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Northern Territory raises age of criminal responsibility, but more work to be done say advocates

Giovanni Torre -

Jesuit Social Services have welcomed the increase of the age of criminal responsibility in the Northern Territory from 10 to 12 years, with the new laws coming into effect Tuesday 1 August, as a "positive step that will support some children to lead more positive lives".

The organisation said the Territory government must now look at the evidence of what approaches to youth justice work and raise the age to 14, with no exceptions, as soon as possible.

Jesuit Social Services chief executive Julie Edwards noted that it has been almost six years since the Royal Commission into the Protection and Detention of Children in the Northern Territory handed down its final report - which contained 227 evidence-based recommendations including for the Territory to raise the age of criminal responsibility.

"The Territory's move to raise the age from 10 to 12 is the right step in helping children at risk of entering or remaining in the youth justice system to remain connected to their family, culture and community, while giving them opportunities to address the underlying factors behind their behaviour," she said.

"These new laws mean that children aged 10 or 11 who engage in concerning behaviour will now be supported through diversion activities, restorative youth justice conferencing and reengagement with schools, ultimately helping them to lead positive and healthy lives.

"However, the job is only half done until the Territory raises the age of criminal responsibility to 14, with no exceptions. An analysis of 90 jurisdictions found that the most common international median age of criminal responsibility is 14, and by incarcerating primary-school aged children, Australia has long been out of step with human rights recommendations."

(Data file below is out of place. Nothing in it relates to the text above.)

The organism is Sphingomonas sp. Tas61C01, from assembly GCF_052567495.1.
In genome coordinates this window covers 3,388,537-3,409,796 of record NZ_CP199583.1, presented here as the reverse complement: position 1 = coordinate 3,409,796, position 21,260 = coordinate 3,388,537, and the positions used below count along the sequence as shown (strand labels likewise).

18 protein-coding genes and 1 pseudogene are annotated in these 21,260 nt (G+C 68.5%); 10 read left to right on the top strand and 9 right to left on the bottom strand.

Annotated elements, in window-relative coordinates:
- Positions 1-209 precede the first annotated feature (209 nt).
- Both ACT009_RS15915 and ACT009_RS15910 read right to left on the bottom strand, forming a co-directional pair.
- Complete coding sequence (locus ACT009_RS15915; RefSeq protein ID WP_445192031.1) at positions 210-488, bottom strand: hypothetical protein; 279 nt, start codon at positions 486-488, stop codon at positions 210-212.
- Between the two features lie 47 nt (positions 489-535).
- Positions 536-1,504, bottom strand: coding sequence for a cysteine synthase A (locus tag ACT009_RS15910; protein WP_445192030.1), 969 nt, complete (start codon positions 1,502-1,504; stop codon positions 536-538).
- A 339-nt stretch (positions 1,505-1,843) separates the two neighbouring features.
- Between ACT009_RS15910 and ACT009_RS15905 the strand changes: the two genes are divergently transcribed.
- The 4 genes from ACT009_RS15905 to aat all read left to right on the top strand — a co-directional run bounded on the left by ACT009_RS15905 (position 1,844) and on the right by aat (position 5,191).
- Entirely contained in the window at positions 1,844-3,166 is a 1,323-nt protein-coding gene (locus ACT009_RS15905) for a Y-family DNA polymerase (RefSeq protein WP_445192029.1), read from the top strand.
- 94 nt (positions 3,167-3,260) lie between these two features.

Ms Edwards noted that research has shown children who have contact with detention at a young age are more likely to have further contact with the justice system throughout their lives and into adulthood.

"Extensive research, and Jesuit Social Services' own work with children and young people over more than 45 years, demonstrates children under 14 lack the ability to make comprehensive judgements, and are more likely to engage in impulsive behaviour than adults," she said.

"As a society, we must do everything we can to ensure fewer children have contact with the justice system, which we know can have lifelong consequences."

The Jesuit Social Services CEO added that if the Territory were to raise the age to 14, it should look to expand restorative justice responses involving children, their families and often a victim.

Ms Edwards said such programs, including Youth Justice Group Conferencing which is delivered by Jesuit Social Services across the Territory, create a safe space for children to learn from their mistakes to reflect and develop insight and to make amends for their behaviour.

She noted that recent evaluation of Victoria's Youth Justice Group Conferencing program reported that the program was associated with a reduction of up to 40 per cent in the likelihood of recidivism compared to traditional justice approaches.

"Through our work in the Territory, including delivering Youth Justice Group Conferencing and Back on Track, we know the best way to deal with with young people in trouble is keeping them engaged with family, education and culture. We urge the Territory Government to raise the age of criminal responsibility to 14 as soon as possible, to give more children the chance to reach their potential," Ms Edwards said.

Justice advocates and experts have long called for an increase in the age of criminal responsibility to 14, in line with international best practice.

Last week NT Attorney General and Minister for Justice Chansey Paech said the change would be better for children and their families, and help keep the community safe.

"(We) are focusing on delivering positive, generational change that will benefit our children, their families and the wider community," he said.

"Punitive measures are not a deterrent for 10 and 11 year olds – in fact, they are more likely to increase behavioural problems and offending. It's time to get smarter on our youth justice approach and break the cycle of youth crime".

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